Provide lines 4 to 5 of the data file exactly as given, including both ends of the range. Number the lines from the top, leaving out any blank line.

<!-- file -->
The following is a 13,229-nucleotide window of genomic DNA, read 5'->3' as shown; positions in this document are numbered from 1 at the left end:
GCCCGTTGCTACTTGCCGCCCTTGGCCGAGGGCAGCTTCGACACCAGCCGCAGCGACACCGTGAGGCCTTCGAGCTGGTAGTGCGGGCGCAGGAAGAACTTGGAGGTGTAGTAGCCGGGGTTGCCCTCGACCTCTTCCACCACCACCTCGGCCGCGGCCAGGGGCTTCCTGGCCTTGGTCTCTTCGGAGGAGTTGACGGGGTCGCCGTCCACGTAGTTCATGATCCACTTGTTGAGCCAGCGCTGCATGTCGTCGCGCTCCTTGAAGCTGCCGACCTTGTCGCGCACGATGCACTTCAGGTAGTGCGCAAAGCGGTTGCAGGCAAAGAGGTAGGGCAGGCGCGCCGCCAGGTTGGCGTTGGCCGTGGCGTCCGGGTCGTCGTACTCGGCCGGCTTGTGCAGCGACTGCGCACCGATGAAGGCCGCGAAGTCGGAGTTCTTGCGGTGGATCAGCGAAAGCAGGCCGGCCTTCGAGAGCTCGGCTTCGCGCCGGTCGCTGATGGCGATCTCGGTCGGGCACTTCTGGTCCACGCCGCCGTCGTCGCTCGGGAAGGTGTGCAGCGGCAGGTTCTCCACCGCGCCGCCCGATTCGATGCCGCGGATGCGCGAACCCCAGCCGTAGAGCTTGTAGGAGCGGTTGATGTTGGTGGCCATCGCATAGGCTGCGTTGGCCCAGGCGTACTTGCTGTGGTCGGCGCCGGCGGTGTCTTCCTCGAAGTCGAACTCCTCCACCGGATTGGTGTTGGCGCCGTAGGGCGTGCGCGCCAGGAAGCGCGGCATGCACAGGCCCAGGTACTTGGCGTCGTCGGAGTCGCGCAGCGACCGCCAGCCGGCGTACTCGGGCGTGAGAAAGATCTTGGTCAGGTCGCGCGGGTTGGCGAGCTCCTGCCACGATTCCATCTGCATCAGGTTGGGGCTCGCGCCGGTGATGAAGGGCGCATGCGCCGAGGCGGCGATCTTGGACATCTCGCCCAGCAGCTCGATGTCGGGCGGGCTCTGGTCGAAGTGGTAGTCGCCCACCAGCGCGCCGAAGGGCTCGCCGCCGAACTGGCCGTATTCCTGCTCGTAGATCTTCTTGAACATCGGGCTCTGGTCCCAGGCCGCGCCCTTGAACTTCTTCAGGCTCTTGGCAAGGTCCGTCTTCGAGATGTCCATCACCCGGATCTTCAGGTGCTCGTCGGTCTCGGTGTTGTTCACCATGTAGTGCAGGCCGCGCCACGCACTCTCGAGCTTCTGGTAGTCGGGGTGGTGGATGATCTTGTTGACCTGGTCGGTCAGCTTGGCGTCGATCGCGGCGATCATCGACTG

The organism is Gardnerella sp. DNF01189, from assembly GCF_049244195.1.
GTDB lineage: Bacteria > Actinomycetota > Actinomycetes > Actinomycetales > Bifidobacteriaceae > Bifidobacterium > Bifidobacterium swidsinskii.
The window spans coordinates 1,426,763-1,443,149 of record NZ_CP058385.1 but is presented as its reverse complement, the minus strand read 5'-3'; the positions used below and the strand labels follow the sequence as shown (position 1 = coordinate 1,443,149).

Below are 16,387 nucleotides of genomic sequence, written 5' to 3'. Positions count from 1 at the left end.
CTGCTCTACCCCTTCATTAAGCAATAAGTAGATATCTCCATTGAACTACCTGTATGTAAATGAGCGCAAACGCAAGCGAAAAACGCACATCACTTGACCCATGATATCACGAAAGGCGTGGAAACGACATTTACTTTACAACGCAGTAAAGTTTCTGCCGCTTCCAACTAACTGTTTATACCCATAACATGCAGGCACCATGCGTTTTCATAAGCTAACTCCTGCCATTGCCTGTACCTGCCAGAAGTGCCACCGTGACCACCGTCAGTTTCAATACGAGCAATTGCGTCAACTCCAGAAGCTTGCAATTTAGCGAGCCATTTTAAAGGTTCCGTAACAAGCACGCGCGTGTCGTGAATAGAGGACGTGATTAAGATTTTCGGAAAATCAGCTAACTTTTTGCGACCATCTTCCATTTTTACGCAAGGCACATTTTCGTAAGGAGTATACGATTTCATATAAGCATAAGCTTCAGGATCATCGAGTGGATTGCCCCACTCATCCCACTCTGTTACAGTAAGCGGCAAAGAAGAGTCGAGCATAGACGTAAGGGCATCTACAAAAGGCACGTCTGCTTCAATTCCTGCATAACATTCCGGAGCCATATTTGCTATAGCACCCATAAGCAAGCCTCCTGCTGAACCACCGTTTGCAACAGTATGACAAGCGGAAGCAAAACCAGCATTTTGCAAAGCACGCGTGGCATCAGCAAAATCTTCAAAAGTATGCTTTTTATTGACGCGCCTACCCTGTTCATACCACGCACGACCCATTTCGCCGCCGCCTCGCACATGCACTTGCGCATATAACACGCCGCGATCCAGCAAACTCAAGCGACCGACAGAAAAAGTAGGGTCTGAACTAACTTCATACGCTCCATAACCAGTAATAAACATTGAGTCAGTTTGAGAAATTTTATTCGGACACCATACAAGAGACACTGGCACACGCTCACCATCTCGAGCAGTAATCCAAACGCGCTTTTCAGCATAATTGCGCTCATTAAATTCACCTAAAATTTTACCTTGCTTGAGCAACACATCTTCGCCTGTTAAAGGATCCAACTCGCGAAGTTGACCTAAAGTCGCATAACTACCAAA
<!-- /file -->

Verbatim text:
GTDB lineage: Bacteria > Actinomycetota > Actinomycetes > Actinomycetales > Bifidobacteriaceae > Bifidobacterium > Bifidobacterium swidsinskii.
The window spans coordinates 1,426,763-1,443,149 of record NZ_CP058385.1 but is presented as its reverse complement, the minus strand read 5'-3'; the positions used below and the strand labels follow the sequence as shown (position 1 = coordinate 1,443,149).